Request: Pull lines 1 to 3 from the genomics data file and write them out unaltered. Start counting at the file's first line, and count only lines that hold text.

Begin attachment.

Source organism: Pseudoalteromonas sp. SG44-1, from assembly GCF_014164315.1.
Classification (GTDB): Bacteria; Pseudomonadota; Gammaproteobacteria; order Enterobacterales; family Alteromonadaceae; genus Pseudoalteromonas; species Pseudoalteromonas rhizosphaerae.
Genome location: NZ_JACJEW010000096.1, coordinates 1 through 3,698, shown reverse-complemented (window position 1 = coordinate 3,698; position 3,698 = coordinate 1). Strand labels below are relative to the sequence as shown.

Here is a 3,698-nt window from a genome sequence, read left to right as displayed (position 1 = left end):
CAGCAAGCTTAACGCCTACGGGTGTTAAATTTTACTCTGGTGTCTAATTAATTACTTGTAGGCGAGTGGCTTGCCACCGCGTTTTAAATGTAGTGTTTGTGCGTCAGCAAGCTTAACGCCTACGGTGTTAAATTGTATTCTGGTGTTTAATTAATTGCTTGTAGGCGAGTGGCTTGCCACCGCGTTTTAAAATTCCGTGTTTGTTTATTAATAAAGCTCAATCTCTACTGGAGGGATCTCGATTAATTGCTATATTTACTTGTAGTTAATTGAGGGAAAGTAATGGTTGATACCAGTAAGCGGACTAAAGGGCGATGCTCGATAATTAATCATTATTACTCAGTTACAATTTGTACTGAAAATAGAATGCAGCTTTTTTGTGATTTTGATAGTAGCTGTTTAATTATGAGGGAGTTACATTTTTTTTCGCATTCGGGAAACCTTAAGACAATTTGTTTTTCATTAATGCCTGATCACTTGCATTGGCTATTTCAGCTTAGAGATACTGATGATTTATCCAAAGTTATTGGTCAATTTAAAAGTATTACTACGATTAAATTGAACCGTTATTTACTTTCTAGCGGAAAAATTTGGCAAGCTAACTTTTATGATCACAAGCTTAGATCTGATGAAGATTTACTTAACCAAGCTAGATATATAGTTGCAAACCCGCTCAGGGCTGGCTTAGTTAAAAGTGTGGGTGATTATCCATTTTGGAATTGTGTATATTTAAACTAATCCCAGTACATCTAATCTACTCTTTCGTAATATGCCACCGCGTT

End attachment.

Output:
Source organism: Pseudoalteromonas sp. SG44-1, from assembly GCF_014164315.1.
Classification (GTDB): Bacteria; Pseudomonadota; Gammaproteobacteria; order Enterobacterales; family Alteromonadaceae; genus Pseudoalteromonas; species Pseudoalteromonas rhizosphaerae.
Genome location: NZ_JACJEW010000096.1, coordinates 1 through 3,698, shown reverse-complemented (window position 1 = coordinate 3,698; position 3,698 = coordinate 1). Strand labels below are relative to the sequence as shown.